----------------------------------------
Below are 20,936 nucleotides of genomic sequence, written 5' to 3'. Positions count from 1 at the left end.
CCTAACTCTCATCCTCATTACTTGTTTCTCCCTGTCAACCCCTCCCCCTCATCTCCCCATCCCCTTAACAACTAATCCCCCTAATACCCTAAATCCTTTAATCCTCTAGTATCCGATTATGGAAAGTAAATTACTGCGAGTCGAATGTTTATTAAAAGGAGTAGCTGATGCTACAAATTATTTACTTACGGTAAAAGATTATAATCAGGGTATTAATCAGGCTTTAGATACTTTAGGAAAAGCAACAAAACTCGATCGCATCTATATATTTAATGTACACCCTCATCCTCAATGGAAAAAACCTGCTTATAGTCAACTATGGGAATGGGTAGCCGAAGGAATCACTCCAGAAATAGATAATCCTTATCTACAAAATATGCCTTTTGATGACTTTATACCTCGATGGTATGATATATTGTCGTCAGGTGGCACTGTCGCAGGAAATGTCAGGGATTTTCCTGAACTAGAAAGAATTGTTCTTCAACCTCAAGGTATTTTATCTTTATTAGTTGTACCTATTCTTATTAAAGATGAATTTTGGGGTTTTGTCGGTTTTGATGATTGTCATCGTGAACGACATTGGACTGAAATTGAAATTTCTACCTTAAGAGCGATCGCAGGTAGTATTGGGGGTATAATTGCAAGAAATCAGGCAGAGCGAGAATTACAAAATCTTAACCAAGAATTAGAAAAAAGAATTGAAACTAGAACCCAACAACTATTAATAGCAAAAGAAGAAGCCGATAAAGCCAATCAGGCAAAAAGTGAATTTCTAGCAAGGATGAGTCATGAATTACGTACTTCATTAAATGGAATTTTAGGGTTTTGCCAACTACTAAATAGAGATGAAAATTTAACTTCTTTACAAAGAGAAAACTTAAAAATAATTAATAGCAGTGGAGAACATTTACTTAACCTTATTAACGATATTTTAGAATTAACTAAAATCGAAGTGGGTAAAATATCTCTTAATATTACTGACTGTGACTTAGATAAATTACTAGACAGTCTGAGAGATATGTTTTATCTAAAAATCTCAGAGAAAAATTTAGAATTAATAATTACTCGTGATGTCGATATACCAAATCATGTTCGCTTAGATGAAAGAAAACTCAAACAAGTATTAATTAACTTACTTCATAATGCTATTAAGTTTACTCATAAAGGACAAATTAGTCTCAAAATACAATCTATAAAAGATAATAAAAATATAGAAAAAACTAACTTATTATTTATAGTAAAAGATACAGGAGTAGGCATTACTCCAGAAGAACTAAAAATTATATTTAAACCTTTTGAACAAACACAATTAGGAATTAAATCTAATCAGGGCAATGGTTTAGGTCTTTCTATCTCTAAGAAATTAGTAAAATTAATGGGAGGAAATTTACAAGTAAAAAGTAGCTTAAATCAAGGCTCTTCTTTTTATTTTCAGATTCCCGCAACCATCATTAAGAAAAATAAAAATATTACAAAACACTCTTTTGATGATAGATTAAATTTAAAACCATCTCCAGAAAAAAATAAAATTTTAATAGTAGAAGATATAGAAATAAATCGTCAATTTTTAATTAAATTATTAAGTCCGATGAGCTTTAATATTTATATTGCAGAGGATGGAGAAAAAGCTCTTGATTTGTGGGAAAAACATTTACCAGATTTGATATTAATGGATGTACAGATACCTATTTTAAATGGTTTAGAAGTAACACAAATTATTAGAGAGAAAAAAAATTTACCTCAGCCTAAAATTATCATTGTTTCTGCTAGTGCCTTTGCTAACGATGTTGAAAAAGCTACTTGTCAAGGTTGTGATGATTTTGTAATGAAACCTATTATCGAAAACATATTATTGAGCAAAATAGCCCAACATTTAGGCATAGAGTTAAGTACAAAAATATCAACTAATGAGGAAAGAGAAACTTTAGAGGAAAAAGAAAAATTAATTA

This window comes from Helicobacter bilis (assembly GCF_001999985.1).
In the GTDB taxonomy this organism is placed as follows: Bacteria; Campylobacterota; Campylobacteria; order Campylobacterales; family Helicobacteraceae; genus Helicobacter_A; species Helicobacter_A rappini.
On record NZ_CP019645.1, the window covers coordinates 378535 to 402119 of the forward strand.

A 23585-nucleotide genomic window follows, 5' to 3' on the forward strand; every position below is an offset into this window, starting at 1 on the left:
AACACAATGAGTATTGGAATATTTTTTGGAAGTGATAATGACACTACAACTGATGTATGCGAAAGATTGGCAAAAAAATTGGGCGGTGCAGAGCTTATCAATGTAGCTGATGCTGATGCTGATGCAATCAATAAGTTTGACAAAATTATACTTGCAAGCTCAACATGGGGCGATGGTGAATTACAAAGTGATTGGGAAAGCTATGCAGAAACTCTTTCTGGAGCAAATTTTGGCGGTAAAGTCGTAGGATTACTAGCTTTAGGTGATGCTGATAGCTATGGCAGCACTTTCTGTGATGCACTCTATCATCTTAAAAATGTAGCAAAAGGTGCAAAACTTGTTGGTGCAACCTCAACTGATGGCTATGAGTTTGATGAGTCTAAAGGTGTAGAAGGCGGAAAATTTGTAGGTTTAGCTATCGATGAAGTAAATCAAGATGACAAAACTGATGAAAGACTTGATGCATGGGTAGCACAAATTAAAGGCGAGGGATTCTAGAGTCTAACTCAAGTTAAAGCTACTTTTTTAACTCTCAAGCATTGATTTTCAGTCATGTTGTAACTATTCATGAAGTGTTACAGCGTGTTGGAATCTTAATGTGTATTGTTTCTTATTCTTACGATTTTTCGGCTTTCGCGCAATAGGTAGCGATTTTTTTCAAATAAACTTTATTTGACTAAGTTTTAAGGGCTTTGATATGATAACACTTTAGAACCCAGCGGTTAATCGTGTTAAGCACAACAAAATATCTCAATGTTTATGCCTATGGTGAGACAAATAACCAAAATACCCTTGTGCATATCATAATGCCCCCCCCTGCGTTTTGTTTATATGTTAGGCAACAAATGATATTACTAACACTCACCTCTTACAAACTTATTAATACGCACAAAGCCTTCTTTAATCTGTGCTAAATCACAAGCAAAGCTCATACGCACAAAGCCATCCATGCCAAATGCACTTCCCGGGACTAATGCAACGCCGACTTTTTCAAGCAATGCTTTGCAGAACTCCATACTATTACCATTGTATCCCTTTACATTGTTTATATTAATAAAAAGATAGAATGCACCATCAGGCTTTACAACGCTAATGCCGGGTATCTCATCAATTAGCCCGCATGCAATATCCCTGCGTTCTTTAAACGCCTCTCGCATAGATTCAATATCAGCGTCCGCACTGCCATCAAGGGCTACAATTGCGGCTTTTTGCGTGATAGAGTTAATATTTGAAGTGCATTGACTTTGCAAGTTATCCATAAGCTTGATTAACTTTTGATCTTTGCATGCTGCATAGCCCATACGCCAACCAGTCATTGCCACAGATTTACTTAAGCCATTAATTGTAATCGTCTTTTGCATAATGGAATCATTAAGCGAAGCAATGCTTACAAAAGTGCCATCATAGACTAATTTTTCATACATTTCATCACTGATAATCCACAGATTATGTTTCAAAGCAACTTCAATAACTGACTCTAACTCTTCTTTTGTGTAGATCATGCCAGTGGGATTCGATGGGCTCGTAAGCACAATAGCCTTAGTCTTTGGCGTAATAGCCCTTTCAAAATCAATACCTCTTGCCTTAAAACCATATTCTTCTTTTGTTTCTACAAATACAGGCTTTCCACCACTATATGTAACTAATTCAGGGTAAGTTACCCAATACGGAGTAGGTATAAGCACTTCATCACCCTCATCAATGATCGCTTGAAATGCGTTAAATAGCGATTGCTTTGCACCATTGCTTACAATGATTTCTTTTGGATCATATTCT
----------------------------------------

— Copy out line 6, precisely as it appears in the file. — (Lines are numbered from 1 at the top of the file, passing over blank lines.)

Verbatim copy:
A 23585-nucleotide genomic window follows, 5' to 3' on the forward strand; every position below is an offset into this window, starting at 1 on the left: